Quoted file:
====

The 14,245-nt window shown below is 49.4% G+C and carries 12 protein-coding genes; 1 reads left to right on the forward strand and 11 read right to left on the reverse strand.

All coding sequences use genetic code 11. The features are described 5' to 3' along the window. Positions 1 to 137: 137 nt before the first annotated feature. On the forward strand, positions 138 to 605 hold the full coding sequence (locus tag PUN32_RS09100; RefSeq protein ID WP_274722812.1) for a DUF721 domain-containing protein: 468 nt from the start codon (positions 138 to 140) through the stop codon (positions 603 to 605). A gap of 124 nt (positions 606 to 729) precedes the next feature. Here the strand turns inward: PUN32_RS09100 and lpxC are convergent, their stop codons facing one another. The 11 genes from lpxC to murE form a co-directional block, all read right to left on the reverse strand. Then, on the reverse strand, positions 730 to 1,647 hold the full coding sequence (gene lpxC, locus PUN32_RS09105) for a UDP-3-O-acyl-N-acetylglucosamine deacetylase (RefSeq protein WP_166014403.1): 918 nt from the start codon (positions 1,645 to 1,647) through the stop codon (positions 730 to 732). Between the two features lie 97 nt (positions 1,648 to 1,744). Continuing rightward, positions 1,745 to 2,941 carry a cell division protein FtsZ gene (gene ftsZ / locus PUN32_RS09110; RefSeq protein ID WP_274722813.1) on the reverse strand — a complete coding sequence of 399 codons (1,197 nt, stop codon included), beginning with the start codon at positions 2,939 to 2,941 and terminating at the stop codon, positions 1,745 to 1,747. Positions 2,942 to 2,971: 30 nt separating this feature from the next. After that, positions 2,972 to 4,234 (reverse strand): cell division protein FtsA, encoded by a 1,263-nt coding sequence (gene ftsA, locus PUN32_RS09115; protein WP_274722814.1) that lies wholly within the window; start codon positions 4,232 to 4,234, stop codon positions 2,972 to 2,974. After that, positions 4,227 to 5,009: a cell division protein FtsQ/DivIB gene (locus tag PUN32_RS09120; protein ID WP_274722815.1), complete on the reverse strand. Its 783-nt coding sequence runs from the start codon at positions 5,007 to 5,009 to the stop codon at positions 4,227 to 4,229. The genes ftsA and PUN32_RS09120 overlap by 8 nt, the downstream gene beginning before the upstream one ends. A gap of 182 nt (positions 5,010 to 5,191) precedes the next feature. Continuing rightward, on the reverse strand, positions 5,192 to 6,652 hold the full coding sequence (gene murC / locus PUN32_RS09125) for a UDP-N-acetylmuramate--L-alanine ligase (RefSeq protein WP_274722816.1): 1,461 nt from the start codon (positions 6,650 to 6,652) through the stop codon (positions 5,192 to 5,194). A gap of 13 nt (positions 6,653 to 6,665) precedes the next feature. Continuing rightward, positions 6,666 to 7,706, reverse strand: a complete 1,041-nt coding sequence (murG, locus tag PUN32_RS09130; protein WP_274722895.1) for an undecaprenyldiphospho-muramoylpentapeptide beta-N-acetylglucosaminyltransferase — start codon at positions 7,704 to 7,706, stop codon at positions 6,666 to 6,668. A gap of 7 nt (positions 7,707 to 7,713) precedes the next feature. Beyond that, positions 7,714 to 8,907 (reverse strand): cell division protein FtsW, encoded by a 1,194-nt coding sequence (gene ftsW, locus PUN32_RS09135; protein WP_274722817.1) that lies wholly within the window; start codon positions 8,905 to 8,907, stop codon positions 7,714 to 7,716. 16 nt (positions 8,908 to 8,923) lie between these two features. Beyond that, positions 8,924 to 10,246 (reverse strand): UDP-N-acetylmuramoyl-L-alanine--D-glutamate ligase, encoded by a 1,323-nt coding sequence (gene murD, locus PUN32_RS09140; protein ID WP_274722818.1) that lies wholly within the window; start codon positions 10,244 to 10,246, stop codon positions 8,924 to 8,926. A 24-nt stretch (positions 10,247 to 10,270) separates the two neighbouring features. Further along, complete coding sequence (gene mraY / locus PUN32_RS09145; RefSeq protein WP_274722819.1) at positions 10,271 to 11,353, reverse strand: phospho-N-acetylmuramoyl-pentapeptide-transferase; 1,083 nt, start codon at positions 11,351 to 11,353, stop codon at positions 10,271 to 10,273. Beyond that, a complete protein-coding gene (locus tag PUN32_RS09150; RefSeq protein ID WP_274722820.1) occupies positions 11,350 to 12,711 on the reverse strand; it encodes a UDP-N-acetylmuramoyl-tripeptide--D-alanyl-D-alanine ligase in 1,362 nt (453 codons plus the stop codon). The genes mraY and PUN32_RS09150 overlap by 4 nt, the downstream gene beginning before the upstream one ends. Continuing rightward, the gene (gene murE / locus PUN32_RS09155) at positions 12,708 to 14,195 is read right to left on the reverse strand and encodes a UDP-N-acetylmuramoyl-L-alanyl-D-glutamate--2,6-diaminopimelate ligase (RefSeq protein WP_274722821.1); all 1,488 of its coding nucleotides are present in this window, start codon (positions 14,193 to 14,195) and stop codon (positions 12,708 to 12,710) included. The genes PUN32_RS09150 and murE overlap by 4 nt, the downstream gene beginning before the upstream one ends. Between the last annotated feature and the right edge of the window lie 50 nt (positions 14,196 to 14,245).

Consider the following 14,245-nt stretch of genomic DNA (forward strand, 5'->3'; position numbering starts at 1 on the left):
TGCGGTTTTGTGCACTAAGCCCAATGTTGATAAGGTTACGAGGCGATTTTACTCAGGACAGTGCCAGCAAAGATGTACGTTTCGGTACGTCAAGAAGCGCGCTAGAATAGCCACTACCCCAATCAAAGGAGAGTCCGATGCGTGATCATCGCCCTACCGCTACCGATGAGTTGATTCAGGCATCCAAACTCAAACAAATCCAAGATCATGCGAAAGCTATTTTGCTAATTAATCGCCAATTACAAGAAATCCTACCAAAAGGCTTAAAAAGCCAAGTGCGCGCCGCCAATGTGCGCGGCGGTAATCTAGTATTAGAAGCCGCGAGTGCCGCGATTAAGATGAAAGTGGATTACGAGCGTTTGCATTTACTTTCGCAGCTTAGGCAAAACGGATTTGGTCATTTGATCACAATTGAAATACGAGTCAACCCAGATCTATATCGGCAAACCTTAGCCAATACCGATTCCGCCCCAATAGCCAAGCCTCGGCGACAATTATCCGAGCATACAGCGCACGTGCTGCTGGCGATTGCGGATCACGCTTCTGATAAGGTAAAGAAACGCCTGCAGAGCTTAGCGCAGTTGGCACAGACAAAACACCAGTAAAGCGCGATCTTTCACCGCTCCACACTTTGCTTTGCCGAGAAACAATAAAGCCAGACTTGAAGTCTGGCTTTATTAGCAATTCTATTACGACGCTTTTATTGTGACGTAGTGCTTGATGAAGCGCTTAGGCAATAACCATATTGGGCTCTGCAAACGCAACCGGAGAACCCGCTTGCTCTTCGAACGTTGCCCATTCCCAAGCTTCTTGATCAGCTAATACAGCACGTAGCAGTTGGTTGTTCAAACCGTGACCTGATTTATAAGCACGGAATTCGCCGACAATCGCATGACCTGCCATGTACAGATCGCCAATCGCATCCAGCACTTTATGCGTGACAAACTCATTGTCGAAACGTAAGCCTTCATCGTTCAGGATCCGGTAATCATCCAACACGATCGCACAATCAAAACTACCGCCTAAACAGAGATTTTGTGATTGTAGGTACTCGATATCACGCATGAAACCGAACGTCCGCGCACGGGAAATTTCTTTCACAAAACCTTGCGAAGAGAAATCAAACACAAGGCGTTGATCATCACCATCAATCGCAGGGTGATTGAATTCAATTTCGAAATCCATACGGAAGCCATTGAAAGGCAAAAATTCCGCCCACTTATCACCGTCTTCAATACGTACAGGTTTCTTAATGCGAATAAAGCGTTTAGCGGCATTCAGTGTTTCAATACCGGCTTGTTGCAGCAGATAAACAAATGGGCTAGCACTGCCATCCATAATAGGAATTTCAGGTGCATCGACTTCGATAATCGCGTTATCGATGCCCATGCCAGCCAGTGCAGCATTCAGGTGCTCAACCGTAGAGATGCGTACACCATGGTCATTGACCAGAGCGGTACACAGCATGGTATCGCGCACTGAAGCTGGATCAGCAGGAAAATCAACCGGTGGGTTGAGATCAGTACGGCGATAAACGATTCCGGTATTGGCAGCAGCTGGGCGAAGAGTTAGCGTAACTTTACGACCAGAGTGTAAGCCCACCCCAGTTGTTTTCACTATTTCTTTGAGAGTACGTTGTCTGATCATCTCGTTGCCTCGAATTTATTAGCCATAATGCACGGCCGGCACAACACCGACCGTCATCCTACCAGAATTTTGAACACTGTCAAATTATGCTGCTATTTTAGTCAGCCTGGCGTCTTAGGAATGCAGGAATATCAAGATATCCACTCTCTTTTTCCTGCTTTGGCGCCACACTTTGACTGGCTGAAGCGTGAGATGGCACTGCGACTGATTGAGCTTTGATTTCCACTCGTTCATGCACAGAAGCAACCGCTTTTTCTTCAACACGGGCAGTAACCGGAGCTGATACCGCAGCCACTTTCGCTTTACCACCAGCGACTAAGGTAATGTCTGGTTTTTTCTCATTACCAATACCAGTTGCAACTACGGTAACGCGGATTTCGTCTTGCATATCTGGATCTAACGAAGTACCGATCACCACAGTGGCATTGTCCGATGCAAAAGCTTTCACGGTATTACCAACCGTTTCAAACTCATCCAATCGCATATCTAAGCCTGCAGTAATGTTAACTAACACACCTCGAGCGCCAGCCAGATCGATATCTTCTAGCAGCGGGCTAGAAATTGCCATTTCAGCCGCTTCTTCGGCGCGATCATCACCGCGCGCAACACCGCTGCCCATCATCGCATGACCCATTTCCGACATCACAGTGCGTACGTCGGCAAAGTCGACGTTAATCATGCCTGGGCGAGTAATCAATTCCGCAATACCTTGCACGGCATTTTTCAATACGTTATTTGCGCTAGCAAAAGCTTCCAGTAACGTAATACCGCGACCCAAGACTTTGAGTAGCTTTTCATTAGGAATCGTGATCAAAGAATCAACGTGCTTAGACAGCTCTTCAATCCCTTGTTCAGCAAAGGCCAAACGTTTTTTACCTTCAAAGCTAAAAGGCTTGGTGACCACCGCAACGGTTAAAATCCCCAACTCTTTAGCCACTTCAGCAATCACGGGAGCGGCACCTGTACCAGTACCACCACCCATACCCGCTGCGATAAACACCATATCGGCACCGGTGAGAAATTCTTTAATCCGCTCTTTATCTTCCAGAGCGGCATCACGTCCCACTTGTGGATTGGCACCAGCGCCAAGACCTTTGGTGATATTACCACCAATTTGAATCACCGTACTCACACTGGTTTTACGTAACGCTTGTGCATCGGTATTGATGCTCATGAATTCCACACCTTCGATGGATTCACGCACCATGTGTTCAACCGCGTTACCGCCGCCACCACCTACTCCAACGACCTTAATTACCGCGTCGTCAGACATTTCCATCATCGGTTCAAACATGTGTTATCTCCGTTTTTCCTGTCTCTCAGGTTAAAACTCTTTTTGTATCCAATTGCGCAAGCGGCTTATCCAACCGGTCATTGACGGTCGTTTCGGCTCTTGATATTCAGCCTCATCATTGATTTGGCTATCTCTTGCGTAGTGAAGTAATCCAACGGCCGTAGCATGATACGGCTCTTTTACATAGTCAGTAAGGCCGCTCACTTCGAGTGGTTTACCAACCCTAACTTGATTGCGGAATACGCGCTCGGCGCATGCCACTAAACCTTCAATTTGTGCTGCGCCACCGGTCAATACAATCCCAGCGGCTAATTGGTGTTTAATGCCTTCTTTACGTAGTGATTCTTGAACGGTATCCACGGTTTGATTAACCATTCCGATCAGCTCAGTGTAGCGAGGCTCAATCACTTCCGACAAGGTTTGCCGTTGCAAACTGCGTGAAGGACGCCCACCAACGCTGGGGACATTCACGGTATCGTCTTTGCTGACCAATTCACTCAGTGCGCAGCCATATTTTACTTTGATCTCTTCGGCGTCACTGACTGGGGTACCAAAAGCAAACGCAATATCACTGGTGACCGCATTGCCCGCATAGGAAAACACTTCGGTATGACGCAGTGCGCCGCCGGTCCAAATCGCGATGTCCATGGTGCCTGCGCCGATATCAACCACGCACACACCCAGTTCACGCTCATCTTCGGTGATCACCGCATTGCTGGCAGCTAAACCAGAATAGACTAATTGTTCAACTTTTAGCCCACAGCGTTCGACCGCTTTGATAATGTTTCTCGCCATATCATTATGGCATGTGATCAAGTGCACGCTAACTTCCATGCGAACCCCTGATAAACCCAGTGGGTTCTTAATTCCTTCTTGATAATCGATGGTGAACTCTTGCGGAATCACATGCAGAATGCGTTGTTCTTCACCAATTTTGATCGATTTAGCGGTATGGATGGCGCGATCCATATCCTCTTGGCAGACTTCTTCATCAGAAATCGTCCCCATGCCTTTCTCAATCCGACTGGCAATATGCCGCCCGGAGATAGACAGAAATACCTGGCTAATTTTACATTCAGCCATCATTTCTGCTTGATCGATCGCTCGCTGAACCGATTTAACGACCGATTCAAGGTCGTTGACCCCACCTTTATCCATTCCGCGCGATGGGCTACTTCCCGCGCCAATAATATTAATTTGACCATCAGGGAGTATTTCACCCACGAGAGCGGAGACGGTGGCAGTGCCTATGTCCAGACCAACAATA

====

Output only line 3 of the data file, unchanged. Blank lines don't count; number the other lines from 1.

Consider the following 14,245-nt stretch of genomic DNA (forward strand, 5'->3'; position numbering starts at 1 on the left):